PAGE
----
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Creators/Authors contains: "Otto-Bliesner, Bette L."

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  1. Free, publicly-accessible full text available February 16, 2022
  2. As the world warms, there is a profound need to improve projections of climate change. Although the latest Earth system models offer an unprecedented number of features, fundamental uncertainties continue to cloud our view of the future. Past climates provide the only opportunity to observe how the Earth system responds to high carbon dioxide, underlining a fundamental role for paleoclimatology in constraining future climate change. Here, we review the relevancy of paleoclimate information for climate prediction and discuss the prospects for emerging methodologies to further insights gained from past climates. Advances in proxy methods and interpretations pave the way formore »the use of past climates for model evaluation—a practice that we argue should be widely adopted.« less
  3. Abstract. Palaeoclimate simulations improve our understanding ofthe climate, inform us about the performance of climate models in adifferent climate scenario, and help to identify robust features of theclimate system. Here, we analyse Arctic warming in an ensemble of 16simulations of the mid-Pliocene Warm Period (mPWP), derived from thePliocene Model Intercomparison Project Phase 2 (PlioMIP2). The PlioMIP2 ensemble simulates Arctic (60–90∘ N) annual meansurface air temperature (SAT) increases of 3.7 to 11.6 ∘Ccompared to the pre-industrial period, with a multi-model mean (MMM) increase of7.2 ∘C. The Arctic warming amplification ratio relative to globalSAT anomalies in the ensemble ranges from 1.8 to 3.1 (MMM ismore »2.3). Sea iceextent anomalies range from −3.0 to -10.4×106 km2, with a MMManomaly of -5.6×106 km2, which constitutes a decrease of 53 %compared to the pre-industrial period. The majority (11 out of 16) of models simulatesummer sea-ice-free conditions (≤1×106 km2) in their mPWPsimulation. The ensemble tends to underestimate SAT in the Arctic whencompared to available reconstructions, although the degree of underestimationvaries strongly between the simulations. The simulations with the highestArctic SAT anomalies tend to match the proxy dataset in its current formbetter. The ensemble shows some agreement with reconstructions of sea ice,particularly with regard to seasonal sea ice. Large uncertainties limit theconfidence that can be placed in the findings and the compatibility of thedifferent proxy datasets. We show that while reducing uncertainties in thereconstructions could decrease the SAT data–model discord substantially,further improvements are likely to be found in enhanced boundary conditionsor model physics. Lastly, we compare the Arctic warming in the mPWP toprojections of future Arctic warming and find that the PlioMIP2 ensemblesimulates greater Arctic amplification than CMIP5 future climate simulationsand an increase instead of a decrease in Atlantic Meridional OverturningCirculation (AMOC) strength compared topre-industrial period. The results highlight the importance of slow feedbacks inequilibrium climate simulations, and that caution must be taken when usingsimulations of the mPWP as an analogue for future climate change.« less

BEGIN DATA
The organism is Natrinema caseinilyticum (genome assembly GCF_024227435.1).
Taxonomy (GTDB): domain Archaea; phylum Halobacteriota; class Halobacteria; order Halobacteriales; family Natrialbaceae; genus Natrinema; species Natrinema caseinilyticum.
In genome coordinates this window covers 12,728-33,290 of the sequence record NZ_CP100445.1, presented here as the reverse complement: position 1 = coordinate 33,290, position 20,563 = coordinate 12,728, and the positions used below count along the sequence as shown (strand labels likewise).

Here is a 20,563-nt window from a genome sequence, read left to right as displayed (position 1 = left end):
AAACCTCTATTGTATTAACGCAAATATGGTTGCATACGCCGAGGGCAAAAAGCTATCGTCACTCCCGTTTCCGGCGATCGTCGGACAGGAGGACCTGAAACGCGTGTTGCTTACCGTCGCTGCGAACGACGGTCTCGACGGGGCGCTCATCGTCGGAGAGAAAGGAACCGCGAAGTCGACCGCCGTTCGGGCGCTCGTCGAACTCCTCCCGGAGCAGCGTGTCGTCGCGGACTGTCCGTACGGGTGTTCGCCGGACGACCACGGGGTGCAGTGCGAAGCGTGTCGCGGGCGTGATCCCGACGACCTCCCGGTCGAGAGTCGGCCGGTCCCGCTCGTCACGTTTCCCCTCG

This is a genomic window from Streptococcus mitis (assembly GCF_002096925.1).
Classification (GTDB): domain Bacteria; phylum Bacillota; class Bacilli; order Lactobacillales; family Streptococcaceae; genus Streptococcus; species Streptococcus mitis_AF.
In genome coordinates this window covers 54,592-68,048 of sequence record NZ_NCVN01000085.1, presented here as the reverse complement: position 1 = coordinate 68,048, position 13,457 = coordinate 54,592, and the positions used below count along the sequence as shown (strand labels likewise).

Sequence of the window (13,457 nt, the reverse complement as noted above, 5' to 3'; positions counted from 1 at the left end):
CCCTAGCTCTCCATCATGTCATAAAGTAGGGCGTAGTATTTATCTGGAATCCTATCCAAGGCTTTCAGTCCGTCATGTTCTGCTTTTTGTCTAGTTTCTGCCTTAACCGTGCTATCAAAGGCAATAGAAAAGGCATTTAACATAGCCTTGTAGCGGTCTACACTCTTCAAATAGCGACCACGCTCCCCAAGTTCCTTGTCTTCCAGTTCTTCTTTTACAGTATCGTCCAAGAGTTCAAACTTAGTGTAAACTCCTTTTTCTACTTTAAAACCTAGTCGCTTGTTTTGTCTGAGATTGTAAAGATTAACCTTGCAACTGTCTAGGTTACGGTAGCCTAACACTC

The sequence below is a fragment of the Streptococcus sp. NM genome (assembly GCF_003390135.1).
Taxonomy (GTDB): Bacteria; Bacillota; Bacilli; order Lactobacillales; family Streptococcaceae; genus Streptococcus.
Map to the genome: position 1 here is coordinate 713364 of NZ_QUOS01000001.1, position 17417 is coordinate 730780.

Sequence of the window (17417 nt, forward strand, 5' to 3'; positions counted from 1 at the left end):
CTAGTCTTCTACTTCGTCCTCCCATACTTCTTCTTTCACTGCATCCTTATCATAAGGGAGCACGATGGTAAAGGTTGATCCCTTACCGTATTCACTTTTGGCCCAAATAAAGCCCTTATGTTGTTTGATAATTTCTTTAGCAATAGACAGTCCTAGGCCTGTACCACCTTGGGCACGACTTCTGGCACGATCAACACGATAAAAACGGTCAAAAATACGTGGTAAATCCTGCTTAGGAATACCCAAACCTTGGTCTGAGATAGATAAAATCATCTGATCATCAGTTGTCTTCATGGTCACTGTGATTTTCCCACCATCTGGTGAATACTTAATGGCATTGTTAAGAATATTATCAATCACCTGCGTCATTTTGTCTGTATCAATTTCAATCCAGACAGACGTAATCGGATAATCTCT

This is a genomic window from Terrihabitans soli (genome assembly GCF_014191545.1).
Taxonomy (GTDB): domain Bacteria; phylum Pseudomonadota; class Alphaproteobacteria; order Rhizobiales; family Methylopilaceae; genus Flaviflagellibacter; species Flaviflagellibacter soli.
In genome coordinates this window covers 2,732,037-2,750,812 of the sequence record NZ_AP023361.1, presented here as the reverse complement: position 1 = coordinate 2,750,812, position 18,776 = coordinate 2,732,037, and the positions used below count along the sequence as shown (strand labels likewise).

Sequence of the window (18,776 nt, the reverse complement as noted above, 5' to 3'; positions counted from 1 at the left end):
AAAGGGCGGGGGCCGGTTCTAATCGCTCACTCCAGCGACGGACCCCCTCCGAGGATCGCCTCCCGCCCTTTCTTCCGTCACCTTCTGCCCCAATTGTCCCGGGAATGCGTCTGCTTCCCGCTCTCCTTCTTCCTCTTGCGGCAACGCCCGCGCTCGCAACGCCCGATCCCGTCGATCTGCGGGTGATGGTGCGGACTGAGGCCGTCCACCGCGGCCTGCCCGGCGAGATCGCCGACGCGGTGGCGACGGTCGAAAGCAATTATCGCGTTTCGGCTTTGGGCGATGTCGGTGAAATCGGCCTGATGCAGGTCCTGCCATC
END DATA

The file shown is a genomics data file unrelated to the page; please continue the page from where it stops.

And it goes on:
4. Abstract. The Pliocene epoch has great potential to improve ourunderstanding of the long-term climatic and environmental consequences of an atmospheric CO2 concentration near ∼400 parts permillion by volume. Here we present the large-scale features of Plioceneclimate as simulated by a new ensemble of climate models of varyingcomplexity and spatial resolution based on new reconstructions ofboundary conditions (the Pliocene Model Intercomparison Project Phase 2;PlioMIP2). As a global annual average, modelled surface air temperaturesincrease by between 1.7 and 5.2 ∘C relative to the pre-industrial erawith a multi-model mean value of 3.2 ∘C. Annual mean totalprecipitation rates increase by 7 % (range: 2 %–13 %). On average, surface airmore »temperature (SAT) increases by 4.3 ∘C over land and 2.8 ∘C over the oceans. There is a clear pattern of polar amplification with warming polewards of 60∘ N and 60∘ S exceeding the global mean warming by a factor of 2.3. In the Atlantic and Pacific oceans, meridional temperature gradients are reduced, while tropical zonal gradients remain largely unchanged. There is a statistically significant relationship between a model's climate response associated with a doubling in CO2 (equilibrium climate sensitivity; ECS) and its simulated Pliocene surface temperature response. The mean ensemble Earth system response to a doubling of CO2 (including ice sheet feedbacks) is 67 % greater than ECS; this is larger than the increase of 47 % obtained from the PlioMIP1 ensemble. Proxy-derived estimates of Pliocene sea surface temperatures are used to assess model estimates of ECS and give an ECS range of 2.6–4.8 ∘C. This result is in general accord with the ECS range presented by previous Intergovernmental Panel on Climate Change (IPCC) Assessment Reports.« less